Pakistani premier, president back rebels in Indian Kashmir

Pakistani protesters burn a representation of an Indian flag during a rally ahead of Kashmir Day in Hyderabad, Pakistan, Monday, Feb. 4, 2019. Pakistan will observe Kashmir Day on Feb. 5 in solidarity with Indian Kashmiris struggling for their independence. (AP Photo/Pervez Masih)

Pakistan's PM, president offer support for rebels in Indian-controlled part of disputed Kashmir

ISLAMABAD — Pakistan's prime minister and president on Tuesday offered support for rebels in the Indian part of the disputed Himalayan territory of Kashmir as the country staged rallies marking the annual Day of Solidarity with Kashmir.

Rallies were also held in the Pakistani-controlled sector of the territory while a Pakistani minister declared the struggle of the rebels in Kashmir a jihad, or Muslim holy war, saying it would go on until Kashmir becomes part of Pakistan.

India and Pakistan each administer a part of Kashmir, but both claim the territory in its entirety. Rebels have been fighting Indian rule since 1989, demanding Indian-controlled Kashmir be united either under Pakistani rule or established as an independent country.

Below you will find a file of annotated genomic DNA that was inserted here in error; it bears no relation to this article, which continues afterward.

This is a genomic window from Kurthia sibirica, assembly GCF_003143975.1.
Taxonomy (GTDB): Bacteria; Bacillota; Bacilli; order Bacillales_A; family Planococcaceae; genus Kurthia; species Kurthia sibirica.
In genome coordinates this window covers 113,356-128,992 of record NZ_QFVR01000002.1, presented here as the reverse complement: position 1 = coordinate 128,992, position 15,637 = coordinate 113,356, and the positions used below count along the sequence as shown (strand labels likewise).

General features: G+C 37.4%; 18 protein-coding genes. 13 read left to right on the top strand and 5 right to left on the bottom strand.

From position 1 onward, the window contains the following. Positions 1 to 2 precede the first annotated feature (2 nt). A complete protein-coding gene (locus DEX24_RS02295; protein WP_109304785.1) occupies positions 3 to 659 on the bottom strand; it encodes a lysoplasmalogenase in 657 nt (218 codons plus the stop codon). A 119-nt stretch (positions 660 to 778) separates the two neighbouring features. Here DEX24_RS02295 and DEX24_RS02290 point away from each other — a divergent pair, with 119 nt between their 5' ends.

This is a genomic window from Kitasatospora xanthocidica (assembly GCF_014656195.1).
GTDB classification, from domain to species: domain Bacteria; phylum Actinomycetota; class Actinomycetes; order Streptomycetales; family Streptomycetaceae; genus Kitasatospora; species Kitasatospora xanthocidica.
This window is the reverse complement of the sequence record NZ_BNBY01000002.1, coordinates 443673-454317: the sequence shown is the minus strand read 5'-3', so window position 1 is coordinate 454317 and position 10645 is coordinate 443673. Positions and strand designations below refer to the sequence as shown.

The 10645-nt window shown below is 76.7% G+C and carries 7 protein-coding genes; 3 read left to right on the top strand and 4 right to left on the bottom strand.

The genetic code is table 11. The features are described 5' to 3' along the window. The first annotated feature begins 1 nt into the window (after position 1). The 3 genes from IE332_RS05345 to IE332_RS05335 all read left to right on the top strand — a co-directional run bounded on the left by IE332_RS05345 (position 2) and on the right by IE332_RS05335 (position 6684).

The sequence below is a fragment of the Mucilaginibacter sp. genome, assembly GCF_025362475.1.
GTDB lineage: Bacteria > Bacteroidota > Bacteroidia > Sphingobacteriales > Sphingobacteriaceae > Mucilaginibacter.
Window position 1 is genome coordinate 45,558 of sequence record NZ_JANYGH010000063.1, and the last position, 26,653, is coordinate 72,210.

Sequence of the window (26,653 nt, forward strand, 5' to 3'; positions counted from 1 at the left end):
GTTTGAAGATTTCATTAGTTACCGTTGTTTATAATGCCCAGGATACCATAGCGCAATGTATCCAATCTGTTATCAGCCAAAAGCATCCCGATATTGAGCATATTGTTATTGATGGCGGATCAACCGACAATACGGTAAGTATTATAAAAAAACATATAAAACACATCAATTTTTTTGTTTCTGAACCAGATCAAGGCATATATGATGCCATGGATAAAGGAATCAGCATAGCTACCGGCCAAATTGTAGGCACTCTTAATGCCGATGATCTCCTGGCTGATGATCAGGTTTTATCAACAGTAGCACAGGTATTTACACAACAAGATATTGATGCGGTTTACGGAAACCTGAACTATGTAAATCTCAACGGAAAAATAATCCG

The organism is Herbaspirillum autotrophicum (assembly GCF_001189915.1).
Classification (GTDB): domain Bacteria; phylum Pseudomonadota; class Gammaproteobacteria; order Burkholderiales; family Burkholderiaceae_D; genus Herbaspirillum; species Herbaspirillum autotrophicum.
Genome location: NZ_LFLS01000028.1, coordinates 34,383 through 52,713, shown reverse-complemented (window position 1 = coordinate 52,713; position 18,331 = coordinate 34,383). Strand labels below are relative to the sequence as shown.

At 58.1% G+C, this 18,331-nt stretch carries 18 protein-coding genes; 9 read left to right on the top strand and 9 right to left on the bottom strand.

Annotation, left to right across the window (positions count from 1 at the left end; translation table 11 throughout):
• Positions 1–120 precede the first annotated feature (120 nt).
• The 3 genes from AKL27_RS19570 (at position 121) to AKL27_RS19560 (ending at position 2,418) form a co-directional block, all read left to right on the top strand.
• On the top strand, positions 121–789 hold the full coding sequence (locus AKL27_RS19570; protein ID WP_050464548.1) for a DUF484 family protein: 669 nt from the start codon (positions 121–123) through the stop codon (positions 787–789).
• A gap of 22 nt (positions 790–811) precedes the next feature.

Pakistani Prime Minister Imran Khan and President Arif Alvi in their statements condemned India for what they said were violations of human rights in the Indian section of Kashmir. They said Pakistan would continue its "diplomatic and moral" support for people living in Kashmir.

"The wish of Kashmiri people for freedom cannot be suppressed," Alvi told lawmakers in the Pakistani-controlled part of Kashmir.

In Islamabad, Ali Amin Gundapur, a minister in charge of Kashmir affairs, told a rally that "one day, Kashmir will become part of Pakistan."

Army spokesman Maj. Gen. Asif Ghafoor tweeted that decades of "atrocities by Indian occupied forces have failed to suppress ever strengthening freedom struggle" of the Kashmiris.

At a rally in Peshawar, protesters burned and stomped on the Indian fag as Pakistani girls in traditional Kashmiri dress chanted anti-Indian slogans.

And at a pro-Kashmir rally in the eastern city of Lahore, Pakistani radical cleric Hafiz Saeed, suspected in the 2008 Mumbai terror attacks that killed 166 people and also wanted by the U.S., urged followers to stand up against India's crackdown on "unarmed civilians in Kashmir."

There was no immediate comment from New Delhi on the statements from Islamabad.

On Sunday, India's Prime Minister Narendra Modi paid a day-long visit to the Indian section of Kashmir as separatists there called for a shutdown — shops and businesses closed while thousands of armed government forces and commandos spread out and closed off roads with razor wire and iron barricades to prevent protests and rebel attacks during Modi's visit.

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